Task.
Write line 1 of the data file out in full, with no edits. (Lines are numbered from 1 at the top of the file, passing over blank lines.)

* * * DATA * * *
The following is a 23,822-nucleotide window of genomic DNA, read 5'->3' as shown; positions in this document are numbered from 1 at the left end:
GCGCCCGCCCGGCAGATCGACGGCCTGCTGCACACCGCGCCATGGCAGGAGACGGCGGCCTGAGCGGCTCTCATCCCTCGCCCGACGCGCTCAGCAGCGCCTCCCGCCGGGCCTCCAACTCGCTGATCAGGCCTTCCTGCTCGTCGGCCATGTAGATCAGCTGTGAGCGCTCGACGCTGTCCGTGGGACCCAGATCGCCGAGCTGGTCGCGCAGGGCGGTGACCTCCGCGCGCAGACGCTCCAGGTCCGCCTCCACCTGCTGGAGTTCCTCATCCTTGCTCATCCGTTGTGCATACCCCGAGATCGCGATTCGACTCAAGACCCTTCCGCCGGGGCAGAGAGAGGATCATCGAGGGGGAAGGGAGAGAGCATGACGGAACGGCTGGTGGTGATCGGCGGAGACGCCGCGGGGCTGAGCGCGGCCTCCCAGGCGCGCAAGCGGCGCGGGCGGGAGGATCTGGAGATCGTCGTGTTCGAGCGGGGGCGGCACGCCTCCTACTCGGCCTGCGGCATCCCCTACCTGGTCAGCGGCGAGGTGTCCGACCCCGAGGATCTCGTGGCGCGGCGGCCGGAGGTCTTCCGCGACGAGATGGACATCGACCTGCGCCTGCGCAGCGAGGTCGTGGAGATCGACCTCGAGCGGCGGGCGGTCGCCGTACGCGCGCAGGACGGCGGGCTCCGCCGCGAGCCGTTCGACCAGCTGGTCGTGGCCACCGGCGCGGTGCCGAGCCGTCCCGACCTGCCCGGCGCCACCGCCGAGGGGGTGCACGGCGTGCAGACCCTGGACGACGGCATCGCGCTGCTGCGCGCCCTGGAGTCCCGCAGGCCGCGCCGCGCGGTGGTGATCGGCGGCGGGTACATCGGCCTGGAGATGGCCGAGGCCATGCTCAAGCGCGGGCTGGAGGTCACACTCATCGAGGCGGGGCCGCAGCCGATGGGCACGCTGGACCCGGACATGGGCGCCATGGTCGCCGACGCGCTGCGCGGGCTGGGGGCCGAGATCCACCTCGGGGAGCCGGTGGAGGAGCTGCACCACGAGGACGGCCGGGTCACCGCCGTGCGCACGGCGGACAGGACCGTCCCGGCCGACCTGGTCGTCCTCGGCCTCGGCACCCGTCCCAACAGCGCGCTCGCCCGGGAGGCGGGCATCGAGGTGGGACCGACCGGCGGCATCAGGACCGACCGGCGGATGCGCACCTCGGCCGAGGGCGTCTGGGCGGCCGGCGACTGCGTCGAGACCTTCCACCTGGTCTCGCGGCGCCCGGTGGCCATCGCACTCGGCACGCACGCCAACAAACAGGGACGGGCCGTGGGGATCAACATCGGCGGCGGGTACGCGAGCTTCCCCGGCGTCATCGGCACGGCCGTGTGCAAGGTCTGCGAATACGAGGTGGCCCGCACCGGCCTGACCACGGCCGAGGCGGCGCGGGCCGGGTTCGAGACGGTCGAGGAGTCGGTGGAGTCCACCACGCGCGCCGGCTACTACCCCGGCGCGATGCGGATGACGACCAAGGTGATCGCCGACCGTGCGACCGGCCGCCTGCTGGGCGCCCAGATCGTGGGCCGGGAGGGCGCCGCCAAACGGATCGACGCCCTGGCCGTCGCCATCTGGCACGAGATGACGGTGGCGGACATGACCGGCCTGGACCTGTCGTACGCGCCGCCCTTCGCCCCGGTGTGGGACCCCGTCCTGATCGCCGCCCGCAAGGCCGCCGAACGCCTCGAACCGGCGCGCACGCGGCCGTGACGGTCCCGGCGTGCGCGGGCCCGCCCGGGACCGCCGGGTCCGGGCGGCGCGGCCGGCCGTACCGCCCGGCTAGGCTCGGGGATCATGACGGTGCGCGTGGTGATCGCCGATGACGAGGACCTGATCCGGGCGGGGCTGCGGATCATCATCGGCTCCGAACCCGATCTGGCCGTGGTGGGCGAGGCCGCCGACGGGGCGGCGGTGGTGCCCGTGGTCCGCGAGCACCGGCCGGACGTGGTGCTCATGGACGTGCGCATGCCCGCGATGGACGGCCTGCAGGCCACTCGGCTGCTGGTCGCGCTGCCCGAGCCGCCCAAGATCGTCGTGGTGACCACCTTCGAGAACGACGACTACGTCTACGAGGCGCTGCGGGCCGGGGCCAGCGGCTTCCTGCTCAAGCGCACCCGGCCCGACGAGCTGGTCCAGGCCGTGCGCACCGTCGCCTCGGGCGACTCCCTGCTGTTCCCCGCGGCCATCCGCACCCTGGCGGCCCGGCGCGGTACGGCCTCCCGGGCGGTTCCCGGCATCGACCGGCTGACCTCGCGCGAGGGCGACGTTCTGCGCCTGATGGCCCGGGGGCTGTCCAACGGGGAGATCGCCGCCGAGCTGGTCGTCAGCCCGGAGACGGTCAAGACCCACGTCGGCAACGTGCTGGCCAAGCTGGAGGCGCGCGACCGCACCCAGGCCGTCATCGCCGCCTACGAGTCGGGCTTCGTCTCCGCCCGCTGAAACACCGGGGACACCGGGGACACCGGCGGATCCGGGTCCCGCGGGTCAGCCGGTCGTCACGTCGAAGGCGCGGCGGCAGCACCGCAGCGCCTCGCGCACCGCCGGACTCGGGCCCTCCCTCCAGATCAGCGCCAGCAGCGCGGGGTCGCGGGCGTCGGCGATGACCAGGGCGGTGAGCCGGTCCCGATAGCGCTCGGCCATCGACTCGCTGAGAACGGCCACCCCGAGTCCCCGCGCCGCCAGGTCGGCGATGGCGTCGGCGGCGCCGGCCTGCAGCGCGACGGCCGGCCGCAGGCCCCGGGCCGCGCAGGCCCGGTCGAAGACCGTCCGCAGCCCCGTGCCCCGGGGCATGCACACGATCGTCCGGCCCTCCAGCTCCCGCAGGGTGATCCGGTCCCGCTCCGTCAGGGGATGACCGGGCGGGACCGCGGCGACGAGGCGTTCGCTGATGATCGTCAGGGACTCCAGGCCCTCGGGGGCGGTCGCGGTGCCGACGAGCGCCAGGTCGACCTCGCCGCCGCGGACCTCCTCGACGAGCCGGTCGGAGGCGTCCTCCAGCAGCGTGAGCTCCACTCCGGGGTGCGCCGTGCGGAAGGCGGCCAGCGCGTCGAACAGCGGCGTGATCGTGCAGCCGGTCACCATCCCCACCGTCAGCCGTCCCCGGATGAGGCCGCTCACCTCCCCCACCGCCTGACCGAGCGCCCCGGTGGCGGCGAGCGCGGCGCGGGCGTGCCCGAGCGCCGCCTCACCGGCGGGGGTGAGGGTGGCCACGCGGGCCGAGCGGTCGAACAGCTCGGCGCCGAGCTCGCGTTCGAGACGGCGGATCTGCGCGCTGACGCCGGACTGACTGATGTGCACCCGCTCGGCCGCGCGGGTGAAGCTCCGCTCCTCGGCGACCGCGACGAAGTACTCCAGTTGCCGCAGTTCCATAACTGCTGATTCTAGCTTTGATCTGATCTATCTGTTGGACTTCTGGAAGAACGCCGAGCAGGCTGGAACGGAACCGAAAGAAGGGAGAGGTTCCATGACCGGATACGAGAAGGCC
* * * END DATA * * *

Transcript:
The following is a 23,822-nucleotide window of genomic DNA, read 5'->3' as shown; positions in this document are numbered from 1 at the left end: